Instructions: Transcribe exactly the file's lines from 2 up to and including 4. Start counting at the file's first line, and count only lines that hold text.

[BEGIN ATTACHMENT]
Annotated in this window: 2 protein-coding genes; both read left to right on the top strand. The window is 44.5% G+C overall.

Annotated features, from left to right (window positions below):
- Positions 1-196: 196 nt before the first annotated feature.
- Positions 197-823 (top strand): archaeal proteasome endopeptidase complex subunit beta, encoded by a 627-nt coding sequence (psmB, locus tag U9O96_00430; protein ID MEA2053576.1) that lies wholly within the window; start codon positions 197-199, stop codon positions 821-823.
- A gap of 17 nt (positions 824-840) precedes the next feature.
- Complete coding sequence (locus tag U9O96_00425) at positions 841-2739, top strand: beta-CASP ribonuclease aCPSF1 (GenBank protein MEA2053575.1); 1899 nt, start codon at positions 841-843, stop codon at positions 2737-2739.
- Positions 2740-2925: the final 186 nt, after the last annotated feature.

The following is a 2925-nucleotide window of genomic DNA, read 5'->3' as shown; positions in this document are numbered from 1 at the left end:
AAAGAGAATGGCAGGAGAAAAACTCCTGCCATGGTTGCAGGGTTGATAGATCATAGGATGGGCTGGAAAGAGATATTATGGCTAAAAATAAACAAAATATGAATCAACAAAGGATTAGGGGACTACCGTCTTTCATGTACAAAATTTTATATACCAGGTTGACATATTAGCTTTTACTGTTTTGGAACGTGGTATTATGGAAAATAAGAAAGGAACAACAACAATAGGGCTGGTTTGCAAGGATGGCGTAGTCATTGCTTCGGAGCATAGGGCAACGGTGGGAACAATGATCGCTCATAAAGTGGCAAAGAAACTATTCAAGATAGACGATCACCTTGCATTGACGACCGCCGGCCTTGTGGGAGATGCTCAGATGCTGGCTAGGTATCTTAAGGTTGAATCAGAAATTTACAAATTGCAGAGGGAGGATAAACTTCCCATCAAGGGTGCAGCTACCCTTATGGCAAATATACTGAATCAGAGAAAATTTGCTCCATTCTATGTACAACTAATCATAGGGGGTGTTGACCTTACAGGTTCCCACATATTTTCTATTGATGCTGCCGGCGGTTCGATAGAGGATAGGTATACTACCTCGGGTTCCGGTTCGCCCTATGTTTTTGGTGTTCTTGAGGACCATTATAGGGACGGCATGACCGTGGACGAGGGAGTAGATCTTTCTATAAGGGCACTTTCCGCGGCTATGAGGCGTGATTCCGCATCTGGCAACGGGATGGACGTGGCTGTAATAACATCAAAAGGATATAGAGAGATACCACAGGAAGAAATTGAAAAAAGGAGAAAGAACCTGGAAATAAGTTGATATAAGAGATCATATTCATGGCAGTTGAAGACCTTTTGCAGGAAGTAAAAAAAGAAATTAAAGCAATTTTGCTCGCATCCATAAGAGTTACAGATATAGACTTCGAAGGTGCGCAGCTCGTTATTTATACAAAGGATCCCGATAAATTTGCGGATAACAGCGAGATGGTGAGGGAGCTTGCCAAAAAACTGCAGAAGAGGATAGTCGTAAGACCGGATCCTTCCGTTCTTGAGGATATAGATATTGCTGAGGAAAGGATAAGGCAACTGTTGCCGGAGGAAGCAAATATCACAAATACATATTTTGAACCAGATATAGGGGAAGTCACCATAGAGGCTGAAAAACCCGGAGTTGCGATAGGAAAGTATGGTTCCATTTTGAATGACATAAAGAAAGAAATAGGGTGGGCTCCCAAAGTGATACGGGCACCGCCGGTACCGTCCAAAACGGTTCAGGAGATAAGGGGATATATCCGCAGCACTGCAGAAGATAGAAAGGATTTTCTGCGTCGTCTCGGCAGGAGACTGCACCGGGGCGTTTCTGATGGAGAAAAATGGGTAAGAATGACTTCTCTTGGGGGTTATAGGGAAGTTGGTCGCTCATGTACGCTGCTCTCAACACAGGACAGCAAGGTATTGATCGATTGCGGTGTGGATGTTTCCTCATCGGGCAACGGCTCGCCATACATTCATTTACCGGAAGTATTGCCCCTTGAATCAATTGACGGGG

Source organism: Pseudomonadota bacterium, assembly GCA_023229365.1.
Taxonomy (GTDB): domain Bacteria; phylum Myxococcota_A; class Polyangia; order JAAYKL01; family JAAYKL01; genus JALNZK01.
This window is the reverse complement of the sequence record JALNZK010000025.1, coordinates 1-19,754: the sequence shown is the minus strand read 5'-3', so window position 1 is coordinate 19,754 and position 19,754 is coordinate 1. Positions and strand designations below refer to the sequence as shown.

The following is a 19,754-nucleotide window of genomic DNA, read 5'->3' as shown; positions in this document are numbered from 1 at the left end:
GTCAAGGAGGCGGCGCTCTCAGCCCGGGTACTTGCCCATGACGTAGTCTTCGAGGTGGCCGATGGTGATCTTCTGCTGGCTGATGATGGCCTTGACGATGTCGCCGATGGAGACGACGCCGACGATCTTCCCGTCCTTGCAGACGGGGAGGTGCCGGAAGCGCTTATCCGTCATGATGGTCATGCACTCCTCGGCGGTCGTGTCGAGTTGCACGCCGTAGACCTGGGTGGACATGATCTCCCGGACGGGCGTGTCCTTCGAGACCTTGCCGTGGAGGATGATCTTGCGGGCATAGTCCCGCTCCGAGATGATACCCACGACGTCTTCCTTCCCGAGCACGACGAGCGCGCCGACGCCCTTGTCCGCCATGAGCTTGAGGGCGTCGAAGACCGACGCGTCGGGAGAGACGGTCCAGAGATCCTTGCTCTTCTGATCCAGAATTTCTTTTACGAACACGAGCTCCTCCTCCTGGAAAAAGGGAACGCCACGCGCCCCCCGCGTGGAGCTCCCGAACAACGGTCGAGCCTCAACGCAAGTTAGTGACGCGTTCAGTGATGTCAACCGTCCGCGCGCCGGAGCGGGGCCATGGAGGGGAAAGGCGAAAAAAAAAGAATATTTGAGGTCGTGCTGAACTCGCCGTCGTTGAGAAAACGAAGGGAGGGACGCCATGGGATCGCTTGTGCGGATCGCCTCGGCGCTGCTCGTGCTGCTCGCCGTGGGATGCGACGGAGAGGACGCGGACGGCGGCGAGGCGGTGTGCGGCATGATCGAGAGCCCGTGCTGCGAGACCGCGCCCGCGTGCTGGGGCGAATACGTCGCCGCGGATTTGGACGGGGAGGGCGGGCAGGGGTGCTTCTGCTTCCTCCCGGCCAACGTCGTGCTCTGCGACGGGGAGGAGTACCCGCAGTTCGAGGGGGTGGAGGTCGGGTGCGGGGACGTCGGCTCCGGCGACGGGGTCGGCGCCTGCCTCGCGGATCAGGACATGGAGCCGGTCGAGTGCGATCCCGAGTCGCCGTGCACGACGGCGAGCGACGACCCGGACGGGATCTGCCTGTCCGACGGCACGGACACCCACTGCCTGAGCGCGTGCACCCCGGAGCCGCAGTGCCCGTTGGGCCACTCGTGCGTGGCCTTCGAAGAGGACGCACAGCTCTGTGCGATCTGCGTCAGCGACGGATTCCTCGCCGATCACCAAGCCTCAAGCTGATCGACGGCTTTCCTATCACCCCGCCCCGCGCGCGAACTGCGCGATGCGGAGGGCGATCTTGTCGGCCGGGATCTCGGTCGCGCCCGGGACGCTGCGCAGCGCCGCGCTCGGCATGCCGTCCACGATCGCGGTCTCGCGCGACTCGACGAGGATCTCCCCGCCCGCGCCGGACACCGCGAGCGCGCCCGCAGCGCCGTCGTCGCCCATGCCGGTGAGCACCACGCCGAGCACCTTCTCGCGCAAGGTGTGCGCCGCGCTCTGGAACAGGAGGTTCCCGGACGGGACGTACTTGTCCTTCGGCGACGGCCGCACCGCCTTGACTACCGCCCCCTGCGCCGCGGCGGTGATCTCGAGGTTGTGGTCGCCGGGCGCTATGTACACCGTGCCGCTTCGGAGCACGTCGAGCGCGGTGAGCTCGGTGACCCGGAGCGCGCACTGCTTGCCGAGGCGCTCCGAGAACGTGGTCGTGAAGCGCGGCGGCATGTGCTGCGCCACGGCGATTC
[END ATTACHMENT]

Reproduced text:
Annotated features, from left to right (window positions below):
- Positions 1-196: 196 nt before the first annotated feature.
- Positions 197-823 (top strand): archaeal proteasome endopeptidase complex subunit beta, encoded by a 627-nt coding sequence (psmB, locus tag U9O96_00430; protein ID MEA2053576.1) that lies wholly within the window; start codon positions 197-199, stop codon positions 821-823.